MLB.com Columnist

Jim Callis

Best package of tools among Top 100 Prospects

Best package of tools among Top 100 Prospects

Ever since Byron Buxton started tearing up the low Class A Midwest League and emerging as baseball's best prospect in 2013, the Twins center fielder has been drawing comparisons to Mike Trout.

Trout had done the same three seasons earlier, earning parallels to Mickey Mantle. Veteran scouts said Trout had the best combination of tools they had seen in years. Now they're saying that Buxton has the best combo since Trout.

No one on MLBPipeline.com's just-released Top 100 Prospects list comes close to matching Buxton. Using the 20-80 scouting scale, where 50 represents average, we projected Buxton (No. 2 on the Top 100 behind Dodgers shortstop Corey Seager) as a 65 bat, with 55 power, 80 speed and 70 arm strength and defensive ability. That's a total of 340, and it represents a future .300 hitter with 20 homers and 40 steals per year -- not to mention Gold Glove defense in center field.

By comparison, Trout totaled 335 at the same stage of his career: 70 bat, 65 power, 80 speed, 50 arm, 70 defense. (Which illustrates that not all tools carry the same weight, because Trout's superior bat and power matter more than Buxton's significantly better arm.) Bo Jackson, who had the best pure tools of the Draft era, graded as a 60 bat, 80 power, 80 speed, 70 arm and 80 defender, for a sum of 370.

While it's no surprise that Buxton had the best package of tools on our new Top 100, his closest challenger is much less famous in prospect circles. Nationals center fielder Victor Robles has yet to play in full-season ball, the main reason he ranks as low as No. 63, but his upside is exciting.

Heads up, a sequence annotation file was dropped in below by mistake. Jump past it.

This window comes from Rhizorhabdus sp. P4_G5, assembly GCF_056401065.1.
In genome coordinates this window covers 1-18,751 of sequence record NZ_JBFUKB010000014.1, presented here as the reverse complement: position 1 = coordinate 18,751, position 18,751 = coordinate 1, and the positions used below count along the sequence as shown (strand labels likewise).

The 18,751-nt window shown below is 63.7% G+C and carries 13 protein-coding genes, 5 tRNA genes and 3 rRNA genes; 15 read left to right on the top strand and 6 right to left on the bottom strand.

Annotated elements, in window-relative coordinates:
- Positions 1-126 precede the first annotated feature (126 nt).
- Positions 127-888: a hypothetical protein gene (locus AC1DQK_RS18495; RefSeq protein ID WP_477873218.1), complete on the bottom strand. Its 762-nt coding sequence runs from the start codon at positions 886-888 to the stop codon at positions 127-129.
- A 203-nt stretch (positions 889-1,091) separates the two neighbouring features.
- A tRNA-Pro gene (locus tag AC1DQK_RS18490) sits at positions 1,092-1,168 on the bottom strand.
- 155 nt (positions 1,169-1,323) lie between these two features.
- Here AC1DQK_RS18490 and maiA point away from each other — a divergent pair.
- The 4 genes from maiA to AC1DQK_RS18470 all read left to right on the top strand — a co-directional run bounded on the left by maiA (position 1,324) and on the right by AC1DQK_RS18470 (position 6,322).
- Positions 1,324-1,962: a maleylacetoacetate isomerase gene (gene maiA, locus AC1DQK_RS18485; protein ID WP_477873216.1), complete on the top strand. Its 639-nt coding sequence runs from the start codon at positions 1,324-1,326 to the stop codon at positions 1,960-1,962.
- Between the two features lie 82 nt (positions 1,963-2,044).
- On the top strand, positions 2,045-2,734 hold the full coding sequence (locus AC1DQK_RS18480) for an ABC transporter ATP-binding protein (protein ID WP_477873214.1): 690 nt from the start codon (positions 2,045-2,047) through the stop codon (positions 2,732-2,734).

Robles earns 60s for his bat and defense, a 45 for his power, a 70 for his speed and a 65 for his arm, for a total of 300. He batted .352/.445/.507 with 20 extra-base hits and 24 steals in 61 games between the Rookie-level Gulf Coast League and Class A Short-Season Auburn as an 18-year-old making his U.S. debut last year, so his current hitting and power grades may prove to be conservative.

Yankees shortstop Jorge Mateo (No. 30), who led the Minors with 82 steals last year in his first taste of full-season ball, is the toolsiest infielder on the Top 100. Often compared to Jose Reyes, he stands out most with his 80 speed and also has a 55 bat and glove, 45 power and a 60 arm, which add up to 295.

Five players have tools totals of 290. The Brewers' Orlando Arcia (No. 6) offers the best shortstop defense (a 65) on the Top 100 and has plus-or-better tools across the board, with the exception of his power. Second baseman Yoan Moncada (No. 7), who cost the Red Sox $63 million in bonus money and tax penalties, offers well-above-average speed, plus hitting ability and arm strength and solid power.

Rangers center fielder Lewis Brinson (No. 16) has 30-30 potential and no tool that grades worse than a 55, earning plus marks for his power, speed and defense. Brewers center fielder Brett Phillips (No. 32), part of the Carlos Gomez /Mike Fiers trade haul from the Astros, has the best outfield arm (a 70) in the Minors, and his worst tool is his average power. Royals shortstop Raul Adalberto Mondesi (No. 37), the son of former National League Rookie of the Year Award winner and All-Star Raul Mondesi, is a faster version of Arcia but has yet to prove himself at the plate.

Of the 21 Top 100 players whose five tools average 55 or better, 20 of them are either middle infielders or center fielders. The lone exception is Padres right fielder Hunter Renfroe (No. 92), a slugger with a strong arm and surprising athleticism for a 6-foot-1, 215-pounder.

Jim Callis is a reporter for MLB.com. Follow @jimcallisMLB on Twitter. This story was not subject to the approval of Major League Baseball or its clubs. This story was not subject to the approval of Major League Baseball or its clubs.